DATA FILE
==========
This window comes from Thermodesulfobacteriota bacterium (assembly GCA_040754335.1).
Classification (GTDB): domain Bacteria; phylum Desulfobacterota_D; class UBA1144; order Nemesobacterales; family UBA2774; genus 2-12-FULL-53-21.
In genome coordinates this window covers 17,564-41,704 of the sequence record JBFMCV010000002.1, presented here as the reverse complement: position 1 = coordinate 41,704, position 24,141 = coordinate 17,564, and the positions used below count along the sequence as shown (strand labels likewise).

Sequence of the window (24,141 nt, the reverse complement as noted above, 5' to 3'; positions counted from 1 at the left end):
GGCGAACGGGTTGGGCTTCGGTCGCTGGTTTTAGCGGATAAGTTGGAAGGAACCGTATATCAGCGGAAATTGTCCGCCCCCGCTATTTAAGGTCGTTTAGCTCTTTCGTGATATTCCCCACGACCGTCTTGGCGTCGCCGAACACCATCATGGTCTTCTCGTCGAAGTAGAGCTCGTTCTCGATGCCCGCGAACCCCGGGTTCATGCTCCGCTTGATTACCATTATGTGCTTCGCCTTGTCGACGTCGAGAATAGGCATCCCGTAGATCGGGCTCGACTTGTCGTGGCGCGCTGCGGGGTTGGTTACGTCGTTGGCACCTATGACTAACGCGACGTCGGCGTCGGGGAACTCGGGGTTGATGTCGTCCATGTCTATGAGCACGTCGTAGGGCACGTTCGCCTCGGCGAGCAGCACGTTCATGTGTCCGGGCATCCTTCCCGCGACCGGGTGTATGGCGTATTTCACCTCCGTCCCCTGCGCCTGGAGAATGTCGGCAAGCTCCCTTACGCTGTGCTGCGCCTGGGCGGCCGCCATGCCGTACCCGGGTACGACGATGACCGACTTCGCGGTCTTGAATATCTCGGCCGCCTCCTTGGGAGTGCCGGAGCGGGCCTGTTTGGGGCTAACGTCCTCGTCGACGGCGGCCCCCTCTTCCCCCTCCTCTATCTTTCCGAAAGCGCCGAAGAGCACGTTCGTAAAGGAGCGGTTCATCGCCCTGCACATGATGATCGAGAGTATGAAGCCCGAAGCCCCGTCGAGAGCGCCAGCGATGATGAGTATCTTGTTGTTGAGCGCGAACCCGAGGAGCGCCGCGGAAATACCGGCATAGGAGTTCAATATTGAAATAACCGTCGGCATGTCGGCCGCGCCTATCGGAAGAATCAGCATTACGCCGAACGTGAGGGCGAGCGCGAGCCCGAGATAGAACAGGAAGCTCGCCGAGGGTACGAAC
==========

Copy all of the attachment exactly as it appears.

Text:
This window comes from Thermodesulfobacteriota bacterium (assembly GCA_040754335.1).
Classification (GTDB): domain Bacteria; phylum Desulfobacterota_D; class UBA1144; order Nemesobacterales; family UBA2774; genus 2-12-FULL-53-21.
In genome coordinates this window covers 17,564-41,704 of the sequence record JBFMCV010000002.1, presented here as the reverse complement: position 1 = coordinate 41,704, position 24,141 = coordinate 17,564, and the positions used below count along the sequence as shown (strand labels likewise).

Sequence of the window (24,141 nt, the reverse complement as noted above, 5' to 3'; positions counted from 1 at the left end):
GGCGAACGGGTTGGGCTTCGGTCGCTGGTTTTAGCGGATAAGTTGGAAGGAACCGTATATCAGCGGAAATTGTCCGCCCCCGCTATTTAAGGTCGTTTAGCTCTTTCGTGATATTCCCCACGACCGTCTTGGCGTCGCCGAACACCATCATGGTCTTCTCGTCGAAGTAGAGCTCGTTCTCGATGCCCGCGAACCCCGGGTTCATGCTCCGCTTGATTACCATTATGTGCTTCGCCTTGTCGACGTCGAGAATAGGCATCCCGTAGATCGGGCTCGACTTGTCGTGGCGCGCTGCGGGGTTGGTTACGTCGTTGGCACCTATGACTAACGCGACGTCGGCGTCGGGGAACTCGGGGTTGATGTCGTCCATGTCTATGAGCACGTCGTAGGGCACGTTCGCCTCGGCGAGCAGCACGTTCATGTGTCCGGGCATCCTTCCCGCGACCGGGTGTATGGCGTATTTCACCTCCGTCCCCTGCGCCTGGAGAATGTCGGCAAGCTCCCTTACGCTGTGCTGCGCCTGGGCGGCCGCCATGCCGTACCCGGGTACGACGATGACCGACTTCGCGGTCTTGAATATCTCGGCCGCCTCCTTGGGAGTGCCGGAGCGGGCCTGTTTGGGGCTAACGTCCTCGTCGACGGCGGCCCCCTCTTCCCCCTCCTCTATCTTTCCGAAAGCGCCGAAGAGCACGTTCGTAAAGGAGCGGTTCATCGCCCTGCACATGATGATCGAGAGTATGAAGCCCGAAGCCCCGTCGAGAGCGCCAGCGATGATGAGTATCTTGTTGTTGAGCGCGAACCCGAGGAGCGCCGCGGAAATACCGGCATAGGAGTTCAATATTGAAATAACCGTCGGCATGTCGGCCGCGCCTATCGGAAGAATCAGCATTACGCCGAACGTGAGGGCGAGCGCGAGCCCGAGATAGAACAGGAAGCTCGCCGAGGGTACGAAC